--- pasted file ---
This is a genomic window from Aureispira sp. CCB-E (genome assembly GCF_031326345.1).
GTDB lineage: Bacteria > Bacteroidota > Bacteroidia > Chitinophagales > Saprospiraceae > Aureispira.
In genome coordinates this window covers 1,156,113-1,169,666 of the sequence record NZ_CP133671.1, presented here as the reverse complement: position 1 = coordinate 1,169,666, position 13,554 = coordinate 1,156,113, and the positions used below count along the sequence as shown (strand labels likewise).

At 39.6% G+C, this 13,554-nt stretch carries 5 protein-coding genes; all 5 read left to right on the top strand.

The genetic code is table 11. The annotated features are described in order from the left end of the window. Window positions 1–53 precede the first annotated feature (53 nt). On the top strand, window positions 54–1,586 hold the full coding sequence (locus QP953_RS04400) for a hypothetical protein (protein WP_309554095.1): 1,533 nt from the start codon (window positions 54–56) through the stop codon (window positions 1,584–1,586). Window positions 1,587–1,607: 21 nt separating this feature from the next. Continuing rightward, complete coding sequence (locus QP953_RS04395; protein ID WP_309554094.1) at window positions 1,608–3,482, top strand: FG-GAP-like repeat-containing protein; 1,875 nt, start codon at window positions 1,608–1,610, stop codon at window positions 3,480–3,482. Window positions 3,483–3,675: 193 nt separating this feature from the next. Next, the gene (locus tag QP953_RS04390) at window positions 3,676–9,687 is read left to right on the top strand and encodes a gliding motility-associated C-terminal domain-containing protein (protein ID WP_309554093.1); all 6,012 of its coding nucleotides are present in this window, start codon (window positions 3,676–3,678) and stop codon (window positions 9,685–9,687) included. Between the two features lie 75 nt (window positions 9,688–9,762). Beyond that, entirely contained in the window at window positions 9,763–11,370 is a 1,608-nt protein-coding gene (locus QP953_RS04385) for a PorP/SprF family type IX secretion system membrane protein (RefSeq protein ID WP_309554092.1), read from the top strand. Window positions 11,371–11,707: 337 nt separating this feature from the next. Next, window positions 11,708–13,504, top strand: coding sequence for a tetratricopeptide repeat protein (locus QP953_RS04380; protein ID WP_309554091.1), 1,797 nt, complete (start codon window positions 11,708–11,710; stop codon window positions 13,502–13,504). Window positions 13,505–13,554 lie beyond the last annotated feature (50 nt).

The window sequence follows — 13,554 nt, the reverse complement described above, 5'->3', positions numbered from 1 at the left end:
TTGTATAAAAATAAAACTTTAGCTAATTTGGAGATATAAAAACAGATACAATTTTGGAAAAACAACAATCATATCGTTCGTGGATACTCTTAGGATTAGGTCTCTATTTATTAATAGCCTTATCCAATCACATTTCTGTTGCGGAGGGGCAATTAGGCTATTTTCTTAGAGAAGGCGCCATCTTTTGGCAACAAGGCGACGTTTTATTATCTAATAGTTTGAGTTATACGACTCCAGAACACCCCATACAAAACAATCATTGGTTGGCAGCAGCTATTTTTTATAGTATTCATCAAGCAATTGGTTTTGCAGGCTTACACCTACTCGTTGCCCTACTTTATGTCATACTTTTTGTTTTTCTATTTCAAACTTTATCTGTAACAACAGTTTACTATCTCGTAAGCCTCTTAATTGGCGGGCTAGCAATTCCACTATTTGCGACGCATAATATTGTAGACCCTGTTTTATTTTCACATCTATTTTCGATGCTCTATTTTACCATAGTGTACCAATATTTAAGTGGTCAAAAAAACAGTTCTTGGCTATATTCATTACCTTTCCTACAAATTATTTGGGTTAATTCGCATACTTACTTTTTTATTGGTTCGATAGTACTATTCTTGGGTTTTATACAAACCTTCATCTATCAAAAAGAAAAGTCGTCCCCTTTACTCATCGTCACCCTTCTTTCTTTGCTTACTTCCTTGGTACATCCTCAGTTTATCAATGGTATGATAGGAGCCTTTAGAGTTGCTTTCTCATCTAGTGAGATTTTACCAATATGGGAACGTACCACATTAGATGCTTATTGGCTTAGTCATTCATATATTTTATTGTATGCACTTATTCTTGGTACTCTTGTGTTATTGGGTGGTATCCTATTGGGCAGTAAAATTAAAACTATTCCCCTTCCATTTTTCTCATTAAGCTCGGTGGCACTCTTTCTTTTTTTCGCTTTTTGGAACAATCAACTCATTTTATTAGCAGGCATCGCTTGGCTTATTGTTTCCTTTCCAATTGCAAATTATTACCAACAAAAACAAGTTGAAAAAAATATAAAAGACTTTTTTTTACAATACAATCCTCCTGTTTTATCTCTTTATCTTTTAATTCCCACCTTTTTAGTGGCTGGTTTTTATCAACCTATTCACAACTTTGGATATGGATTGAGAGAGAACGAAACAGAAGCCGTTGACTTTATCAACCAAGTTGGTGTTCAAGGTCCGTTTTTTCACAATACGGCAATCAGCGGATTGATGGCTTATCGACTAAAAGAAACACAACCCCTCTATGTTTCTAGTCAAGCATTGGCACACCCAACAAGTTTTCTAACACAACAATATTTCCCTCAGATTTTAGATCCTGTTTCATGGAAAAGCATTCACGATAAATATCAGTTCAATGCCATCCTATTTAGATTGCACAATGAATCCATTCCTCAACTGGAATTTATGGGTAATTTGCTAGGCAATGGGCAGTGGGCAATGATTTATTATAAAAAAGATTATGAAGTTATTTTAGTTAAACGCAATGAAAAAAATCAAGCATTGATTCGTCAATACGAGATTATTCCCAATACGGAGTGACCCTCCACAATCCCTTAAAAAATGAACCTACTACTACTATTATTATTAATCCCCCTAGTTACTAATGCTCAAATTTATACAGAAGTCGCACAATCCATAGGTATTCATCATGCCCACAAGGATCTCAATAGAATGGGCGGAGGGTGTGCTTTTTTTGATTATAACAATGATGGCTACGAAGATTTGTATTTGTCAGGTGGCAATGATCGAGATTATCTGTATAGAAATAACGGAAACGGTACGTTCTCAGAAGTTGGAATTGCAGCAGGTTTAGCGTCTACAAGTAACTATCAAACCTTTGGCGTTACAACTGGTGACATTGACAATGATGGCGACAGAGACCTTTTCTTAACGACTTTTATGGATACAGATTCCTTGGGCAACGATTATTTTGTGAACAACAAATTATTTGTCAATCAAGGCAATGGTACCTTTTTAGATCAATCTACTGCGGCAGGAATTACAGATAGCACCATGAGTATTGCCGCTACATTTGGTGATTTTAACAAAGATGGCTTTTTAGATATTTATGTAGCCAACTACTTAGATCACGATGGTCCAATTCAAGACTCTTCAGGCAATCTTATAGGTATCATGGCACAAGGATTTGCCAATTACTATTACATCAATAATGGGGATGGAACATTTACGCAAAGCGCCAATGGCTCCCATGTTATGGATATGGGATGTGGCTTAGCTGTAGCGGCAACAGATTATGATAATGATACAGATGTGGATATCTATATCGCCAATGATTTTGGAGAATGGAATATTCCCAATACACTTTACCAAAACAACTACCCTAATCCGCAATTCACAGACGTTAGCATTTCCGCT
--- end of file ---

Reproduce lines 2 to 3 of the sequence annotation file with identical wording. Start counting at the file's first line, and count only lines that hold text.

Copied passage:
GTDB lineage: Bacteria > Bacteroidota > Bacteroidia > Chitinophagales > Saprospiraceae > Aureispira.
In genome coordinates this window covers 1,156,113-1,169,666 of the sequence record NZ_CP133671.1, presented here as the reverse complement: position 1 = coordinate 1,169,666, position 13,554 = coordinate 1,156,113, and the positions used below count along the sequence as shown (strand labels likewise).